Summary: How to celebrate Christmas
Scripture: Luke 2:120
How to Celebrate Christmas
Introduction: During this season of shopping and entertaining, let’s remember why Christmas is celebrated in the first place. We decorate our homes, send out cards, visit friends, buy presents, and go caroling. Some celebrate a portion of Christmas Day watching football games. For some, it’s a time for drinking and partying. But this is a holiday to honor the fact that God sent His Son to be born in a manger and to become our Savior. As Christians, we should celebrate in a unique way. I’d like to suggest four responses to the birthday of Christ based on today’s passage.
1. By Witnessing About Christ (v. 17). The shepherds "made widely known the saying which was told them concerning this Child." We’re to make Him known to those around us and help them understand that He came as a Savior. There are many opportunities available during Christmas. We can witness through the cards we send out. We witness by how we decorate our homes. We witness through the seasonal music we sing. And we witness by inviting people to attend church services with us. Many will come at this season of the year that would never darken our doors otherwise. Be intentional about sharing Christ this Christmas.
2. By Wondering at Christ (v. 18). Those who heard the shepherds wondered at the things told them. I was reminded this week of a word seldom used today: muse. It means sit back, meditate, and think. The word amuse adds the negative prefix which means "to not muse." Amusements are those things that keep us from thinking seriously about anything. Christmas is a wonderful time for amusement, yet when those in Luke 2 heard about Jesus they mused on Him. Think about it! Here is a story of purity wrapped up in the birth of a Child born to a young mother. Here is joy amidst seeming tragedy. Here is a great announcement to a lowly group of shepherds. Here is a Baby born to die. Here is a King born in stable to poor parents, yet was God manifest in flesh. G. Campbell Morgan wrote, "In the presence of such a holy miracle, there can be no fitting attitude of the human intellect save that of acceptance of the truth without any attempt to explain the mystery."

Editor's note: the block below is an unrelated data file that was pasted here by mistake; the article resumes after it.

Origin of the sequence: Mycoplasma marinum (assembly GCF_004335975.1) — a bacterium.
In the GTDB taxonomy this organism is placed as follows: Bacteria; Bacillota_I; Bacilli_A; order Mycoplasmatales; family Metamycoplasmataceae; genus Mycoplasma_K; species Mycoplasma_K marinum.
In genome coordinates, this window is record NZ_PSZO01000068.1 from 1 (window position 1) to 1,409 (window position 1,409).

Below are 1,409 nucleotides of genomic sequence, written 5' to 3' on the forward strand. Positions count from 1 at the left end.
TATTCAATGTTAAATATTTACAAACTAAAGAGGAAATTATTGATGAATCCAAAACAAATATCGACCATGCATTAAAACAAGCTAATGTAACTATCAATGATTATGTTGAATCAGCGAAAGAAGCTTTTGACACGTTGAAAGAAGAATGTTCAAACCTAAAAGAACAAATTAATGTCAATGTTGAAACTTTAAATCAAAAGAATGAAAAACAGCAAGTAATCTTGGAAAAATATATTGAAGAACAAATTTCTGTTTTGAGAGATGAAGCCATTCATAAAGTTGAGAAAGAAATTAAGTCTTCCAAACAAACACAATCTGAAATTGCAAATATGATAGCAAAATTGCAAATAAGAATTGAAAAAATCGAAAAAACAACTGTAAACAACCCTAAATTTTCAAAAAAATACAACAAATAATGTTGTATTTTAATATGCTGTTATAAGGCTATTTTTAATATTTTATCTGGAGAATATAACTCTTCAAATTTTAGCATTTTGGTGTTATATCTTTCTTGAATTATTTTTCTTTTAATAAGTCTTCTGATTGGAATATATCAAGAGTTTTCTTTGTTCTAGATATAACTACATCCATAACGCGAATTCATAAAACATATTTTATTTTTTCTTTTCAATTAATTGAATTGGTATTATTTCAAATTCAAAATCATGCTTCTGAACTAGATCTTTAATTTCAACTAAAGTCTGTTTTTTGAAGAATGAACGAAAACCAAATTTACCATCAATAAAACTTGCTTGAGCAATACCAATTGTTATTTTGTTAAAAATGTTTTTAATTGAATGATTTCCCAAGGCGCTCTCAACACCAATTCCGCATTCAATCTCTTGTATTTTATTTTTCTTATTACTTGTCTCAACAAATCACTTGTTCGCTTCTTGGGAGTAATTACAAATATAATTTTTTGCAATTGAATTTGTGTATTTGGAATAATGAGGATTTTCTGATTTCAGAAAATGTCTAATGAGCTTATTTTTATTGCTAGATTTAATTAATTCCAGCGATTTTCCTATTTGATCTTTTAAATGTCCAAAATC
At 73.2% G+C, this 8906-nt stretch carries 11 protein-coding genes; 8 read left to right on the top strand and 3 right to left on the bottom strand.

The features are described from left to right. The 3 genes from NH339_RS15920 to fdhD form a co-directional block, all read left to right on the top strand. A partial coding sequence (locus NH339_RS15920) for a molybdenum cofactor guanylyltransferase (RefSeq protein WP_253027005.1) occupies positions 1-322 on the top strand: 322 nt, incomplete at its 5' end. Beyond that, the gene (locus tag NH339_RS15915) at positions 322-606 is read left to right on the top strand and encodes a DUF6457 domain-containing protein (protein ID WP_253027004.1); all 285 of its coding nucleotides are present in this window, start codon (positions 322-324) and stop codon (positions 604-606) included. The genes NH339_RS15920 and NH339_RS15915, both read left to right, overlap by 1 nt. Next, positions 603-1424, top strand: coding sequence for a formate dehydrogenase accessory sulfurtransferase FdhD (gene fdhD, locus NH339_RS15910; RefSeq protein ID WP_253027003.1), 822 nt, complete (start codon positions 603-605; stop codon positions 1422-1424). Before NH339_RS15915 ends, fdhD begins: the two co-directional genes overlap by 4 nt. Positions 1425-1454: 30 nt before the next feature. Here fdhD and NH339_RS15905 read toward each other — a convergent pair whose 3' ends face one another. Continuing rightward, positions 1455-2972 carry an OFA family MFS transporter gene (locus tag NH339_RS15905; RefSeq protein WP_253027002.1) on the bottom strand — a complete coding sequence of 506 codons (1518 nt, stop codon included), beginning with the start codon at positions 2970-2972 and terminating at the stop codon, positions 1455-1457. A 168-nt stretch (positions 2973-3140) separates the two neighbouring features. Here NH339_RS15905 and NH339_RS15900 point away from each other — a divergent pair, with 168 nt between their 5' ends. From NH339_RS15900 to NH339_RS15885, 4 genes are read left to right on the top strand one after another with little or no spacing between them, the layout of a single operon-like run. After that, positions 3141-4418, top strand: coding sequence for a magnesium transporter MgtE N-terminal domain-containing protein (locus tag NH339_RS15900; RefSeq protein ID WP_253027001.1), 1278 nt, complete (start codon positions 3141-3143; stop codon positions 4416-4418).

3. By Waiting Before Christ (v. 19). We also celebrate Christmas by waiting before Christ, even as Mary pondered all these things in her heart. You say, "Isn’t that what you were just saying?" Well, the word ponder is even more intense than wonder. It means to delve beneath the surface and to contemplate, trying to understand. Mary pondered and treasured them up. She committed them to memory. She was a woman who thought deeply about what was happening in her life. It’s easy to become so busy between Thanksgiving and Christmas that we don’t spend time in personal Bible study and prayer. We can let the outward celebrations of the holiday take us away from the one thing that could mean the most to us as Christians. We have to make time for waiting before God.
4. By Worshiping Christ (v. 20). The shepherds returned, glorifying and praising God. I believe Christmas affords tremendous opportunities for glorifying God as we sing our wonderful carols, as we pray personally, quietly praise Him, and publicly worship. Oh, to celebrate Christmas as Christians, we’ve got to take a step back from the busyness of the season and the materialism of the world and focus on Him!